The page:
Apple's privacy updates and the Impact on ASO
Advanced ASO App Market Insights
Privacy has become an increasingly popular topic for mobile users in the last two years, leading to legislators introducing regulations such as COPPA in the US and GDPR in the EU. Many companies have also identified the topic as a major user concern, with some taking actions beyond regulatory standards and making privacy part of their core product benefits. Last week, Apple put a large focus on privacy during the presentations at its WWDC online event, including several impactful privacy-related product updates that will be rolled out in a few months as part of iOS 14. In the wake of these announcements, we thought we’d take a closer look at the potential role of ASO in privacy-friendly user acquisition.
The impact of privacy on ASO so far
While the correlation between ASO and user privacy has not been highly studied so far, it would be wrong to assume the two have never had anything to do with each other:
- As privacy has become a growing concern especially in Western markets, its first impact on ASO is the growing traffic from privacy-related keywords and the potential impact on conversion from screenshots showing privacy-related benefits.
4 of the first 5 apps displayed in Apple’s App Store search results for “browser” in the US on June 25th include the word “private” or “privacy” in their title.
- Following the increase in regulations, Apple and Google have both reinforced guidelines on user privacy and introduced new grounds for rejecting app submissions, with some of these new guidelines focusing on children’s apps. As a result developers have had to provide additional information on their store console a few times in recent years (for instance disclosing whether their app targets minor audiences and ensuring the ad networks they may use are approved by Apple). While most of the changes did not appear to have a direct impact on end users, an indirect impact of the requirement for Android apps to indicate if minors are a target audience led to the apparition of a parental guidance logo on the Google Play app product page.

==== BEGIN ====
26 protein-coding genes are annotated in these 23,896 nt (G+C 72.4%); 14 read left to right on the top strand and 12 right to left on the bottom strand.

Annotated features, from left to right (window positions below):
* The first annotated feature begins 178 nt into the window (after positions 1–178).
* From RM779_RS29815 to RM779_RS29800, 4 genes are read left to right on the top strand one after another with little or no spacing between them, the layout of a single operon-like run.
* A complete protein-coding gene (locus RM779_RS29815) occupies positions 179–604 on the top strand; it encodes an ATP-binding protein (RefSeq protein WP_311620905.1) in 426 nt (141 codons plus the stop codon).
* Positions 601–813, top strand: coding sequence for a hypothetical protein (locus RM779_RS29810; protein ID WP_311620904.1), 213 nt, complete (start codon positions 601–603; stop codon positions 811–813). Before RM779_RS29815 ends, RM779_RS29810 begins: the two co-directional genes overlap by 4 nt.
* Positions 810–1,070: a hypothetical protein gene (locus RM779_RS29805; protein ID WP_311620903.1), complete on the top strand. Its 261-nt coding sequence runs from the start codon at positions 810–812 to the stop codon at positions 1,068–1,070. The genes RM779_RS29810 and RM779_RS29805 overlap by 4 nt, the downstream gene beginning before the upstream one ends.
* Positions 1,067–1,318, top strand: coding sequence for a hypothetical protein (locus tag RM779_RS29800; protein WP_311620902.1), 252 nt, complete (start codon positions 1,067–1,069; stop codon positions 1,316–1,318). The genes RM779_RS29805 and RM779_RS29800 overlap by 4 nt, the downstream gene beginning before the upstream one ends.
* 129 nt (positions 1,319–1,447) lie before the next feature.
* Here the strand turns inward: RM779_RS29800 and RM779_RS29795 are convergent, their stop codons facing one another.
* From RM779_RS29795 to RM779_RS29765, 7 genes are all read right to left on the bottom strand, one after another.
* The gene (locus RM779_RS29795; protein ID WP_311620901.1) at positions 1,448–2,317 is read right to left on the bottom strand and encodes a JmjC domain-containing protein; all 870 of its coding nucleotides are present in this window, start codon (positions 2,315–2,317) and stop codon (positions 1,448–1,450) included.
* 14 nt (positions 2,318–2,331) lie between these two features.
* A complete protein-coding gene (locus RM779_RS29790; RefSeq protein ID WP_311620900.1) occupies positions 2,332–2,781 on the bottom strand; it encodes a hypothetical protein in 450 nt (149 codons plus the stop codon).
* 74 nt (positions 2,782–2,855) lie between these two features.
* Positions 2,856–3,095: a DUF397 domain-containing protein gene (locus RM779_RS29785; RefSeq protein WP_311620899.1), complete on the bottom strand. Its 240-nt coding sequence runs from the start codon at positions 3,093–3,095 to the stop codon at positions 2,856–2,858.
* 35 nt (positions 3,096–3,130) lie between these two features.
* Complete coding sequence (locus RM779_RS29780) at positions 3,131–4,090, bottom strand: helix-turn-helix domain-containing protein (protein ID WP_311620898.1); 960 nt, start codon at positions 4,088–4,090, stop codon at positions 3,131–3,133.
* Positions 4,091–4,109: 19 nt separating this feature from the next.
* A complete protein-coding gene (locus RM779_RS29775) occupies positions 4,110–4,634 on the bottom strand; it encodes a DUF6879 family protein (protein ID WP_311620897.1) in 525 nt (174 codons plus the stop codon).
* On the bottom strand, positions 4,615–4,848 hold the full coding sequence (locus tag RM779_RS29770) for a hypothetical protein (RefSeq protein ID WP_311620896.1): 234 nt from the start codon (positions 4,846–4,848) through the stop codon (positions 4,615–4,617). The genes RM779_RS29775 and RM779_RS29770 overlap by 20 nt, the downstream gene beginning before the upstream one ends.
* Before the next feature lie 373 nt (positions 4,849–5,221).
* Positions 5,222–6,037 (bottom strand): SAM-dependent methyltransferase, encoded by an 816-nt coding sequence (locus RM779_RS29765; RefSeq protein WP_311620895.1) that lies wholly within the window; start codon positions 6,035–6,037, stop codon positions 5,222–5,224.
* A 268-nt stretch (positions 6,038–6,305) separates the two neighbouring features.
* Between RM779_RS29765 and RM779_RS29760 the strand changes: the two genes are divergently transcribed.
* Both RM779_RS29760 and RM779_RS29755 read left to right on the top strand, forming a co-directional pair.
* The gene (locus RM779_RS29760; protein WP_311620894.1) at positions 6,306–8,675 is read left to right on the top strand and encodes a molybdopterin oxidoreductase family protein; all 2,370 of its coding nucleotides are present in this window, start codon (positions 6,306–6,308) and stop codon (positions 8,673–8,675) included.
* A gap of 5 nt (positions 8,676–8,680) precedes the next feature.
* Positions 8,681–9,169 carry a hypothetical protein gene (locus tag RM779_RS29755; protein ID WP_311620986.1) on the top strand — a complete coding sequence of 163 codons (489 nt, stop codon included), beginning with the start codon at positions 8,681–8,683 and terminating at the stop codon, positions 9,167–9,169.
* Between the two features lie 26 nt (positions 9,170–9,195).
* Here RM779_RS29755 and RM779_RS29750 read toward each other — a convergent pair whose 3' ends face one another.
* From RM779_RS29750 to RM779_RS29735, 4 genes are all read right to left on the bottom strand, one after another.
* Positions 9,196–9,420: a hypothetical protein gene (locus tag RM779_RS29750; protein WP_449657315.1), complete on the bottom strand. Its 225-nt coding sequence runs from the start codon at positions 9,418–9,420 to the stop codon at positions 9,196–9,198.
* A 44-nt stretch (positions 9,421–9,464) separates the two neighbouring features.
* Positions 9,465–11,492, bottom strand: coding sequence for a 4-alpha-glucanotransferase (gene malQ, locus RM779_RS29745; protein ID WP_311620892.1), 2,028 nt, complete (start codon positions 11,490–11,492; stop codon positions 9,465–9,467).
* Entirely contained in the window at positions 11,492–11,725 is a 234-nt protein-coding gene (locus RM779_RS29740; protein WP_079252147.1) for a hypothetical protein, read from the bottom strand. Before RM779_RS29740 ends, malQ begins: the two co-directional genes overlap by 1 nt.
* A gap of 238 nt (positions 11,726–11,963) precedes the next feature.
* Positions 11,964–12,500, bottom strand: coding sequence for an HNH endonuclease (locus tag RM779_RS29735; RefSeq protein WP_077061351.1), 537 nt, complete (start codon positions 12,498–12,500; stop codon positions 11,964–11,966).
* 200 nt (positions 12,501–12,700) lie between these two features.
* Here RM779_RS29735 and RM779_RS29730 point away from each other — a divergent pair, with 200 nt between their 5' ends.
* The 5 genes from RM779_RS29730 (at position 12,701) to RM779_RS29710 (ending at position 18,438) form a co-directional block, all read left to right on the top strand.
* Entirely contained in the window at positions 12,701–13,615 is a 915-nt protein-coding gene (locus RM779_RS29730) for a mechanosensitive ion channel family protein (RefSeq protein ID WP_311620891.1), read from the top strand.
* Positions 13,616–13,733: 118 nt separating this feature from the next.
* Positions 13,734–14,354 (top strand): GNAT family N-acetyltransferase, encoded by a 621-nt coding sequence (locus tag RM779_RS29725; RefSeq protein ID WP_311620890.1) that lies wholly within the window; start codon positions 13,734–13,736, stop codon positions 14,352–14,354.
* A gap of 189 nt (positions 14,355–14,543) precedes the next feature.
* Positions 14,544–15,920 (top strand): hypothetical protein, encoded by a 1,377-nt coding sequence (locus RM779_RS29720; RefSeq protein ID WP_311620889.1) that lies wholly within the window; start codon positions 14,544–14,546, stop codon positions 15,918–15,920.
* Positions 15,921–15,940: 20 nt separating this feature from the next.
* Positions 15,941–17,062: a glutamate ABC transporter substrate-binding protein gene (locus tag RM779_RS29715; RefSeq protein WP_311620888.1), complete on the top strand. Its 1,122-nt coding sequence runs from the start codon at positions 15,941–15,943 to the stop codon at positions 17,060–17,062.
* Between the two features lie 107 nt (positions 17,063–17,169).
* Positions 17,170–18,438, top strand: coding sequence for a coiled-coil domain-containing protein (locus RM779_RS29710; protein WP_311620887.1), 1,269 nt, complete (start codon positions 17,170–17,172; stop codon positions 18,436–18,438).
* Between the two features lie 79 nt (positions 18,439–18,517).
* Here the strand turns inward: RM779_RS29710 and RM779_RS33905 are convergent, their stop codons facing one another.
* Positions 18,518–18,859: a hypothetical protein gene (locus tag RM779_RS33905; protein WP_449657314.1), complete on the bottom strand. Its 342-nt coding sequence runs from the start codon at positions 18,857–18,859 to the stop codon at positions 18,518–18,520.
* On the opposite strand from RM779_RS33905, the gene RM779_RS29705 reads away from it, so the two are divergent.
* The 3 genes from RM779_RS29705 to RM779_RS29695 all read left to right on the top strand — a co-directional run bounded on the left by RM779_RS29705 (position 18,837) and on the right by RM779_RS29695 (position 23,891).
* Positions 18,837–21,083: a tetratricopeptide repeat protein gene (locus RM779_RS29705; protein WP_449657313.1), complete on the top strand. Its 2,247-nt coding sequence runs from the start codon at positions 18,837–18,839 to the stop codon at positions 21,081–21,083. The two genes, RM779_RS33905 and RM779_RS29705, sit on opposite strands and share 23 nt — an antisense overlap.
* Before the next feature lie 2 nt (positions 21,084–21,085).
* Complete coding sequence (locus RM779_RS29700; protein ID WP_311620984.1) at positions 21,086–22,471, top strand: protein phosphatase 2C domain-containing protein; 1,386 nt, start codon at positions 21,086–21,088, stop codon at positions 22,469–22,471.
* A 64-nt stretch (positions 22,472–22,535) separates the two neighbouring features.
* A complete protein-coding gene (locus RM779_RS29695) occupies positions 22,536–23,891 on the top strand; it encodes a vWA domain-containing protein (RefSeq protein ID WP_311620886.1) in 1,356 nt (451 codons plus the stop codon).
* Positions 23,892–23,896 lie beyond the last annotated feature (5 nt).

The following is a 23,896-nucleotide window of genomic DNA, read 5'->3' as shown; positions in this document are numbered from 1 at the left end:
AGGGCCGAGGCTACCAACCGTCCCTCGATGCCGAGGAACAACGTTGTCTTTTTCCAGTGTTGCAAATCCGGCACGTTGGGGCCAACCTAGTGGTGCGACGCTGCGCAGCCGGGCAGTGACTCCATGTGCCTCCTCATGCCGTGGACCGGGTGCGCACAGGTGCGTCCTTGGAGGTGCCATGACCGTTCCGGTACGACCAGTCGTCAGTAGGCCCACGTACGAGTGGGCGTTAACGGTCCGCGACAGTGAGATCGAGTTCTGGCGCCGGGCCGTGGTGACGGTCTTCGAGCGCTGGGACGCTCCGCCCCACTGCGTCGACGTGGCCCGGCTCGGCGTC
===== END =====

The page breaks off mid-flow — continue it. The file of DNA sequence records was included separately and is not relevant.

- On Google Play, developers choosing to remove intrusive SDKs from their app might benefit from a small boost in app visibility as smaller app sizes are considered a positive Android vital by Google’s algorithms.
Upcoming changes in privacy settings on iOS and their impact on User Acquisition could lead to a new role for ASO
During WWDC 2020, Apple announced iOS 14 will require app pages to include a privacy card detailing the accesses required for the app to operate, and more importantly that users will have “Limited Ad Tracking” (LAT) activated by default.
iOS 14 will include a Privacy section on the app store product page and the possibility for developers to prompt users to allow tracking.
While the change to LAT-on by default is likely to go unnoticed by most users, it is expected to have major consequences on how UA is conducted in the future, as it means device identifier tokens known as IDFA will not be shared with third party services anymore. This could cause a seismic shift in UA, as most advertisers rely on third-party attribution platforms using IDFA to match clicks on ads with app opens to confirm a user has installed an app, thus allowing to optimize performance of marketing campaigns on cost per install.
Now what does this have to do with ASO? Well, simply put, the likely factual disappearance of the IDFA (it will technically remain available for users who chose to opt-in) could force advertisers to rely more on App Store data and predictive modeling to understand where their users are coming from. To that end, ASO is likely to play a key role in both user acquisition strategies and predictive modeling: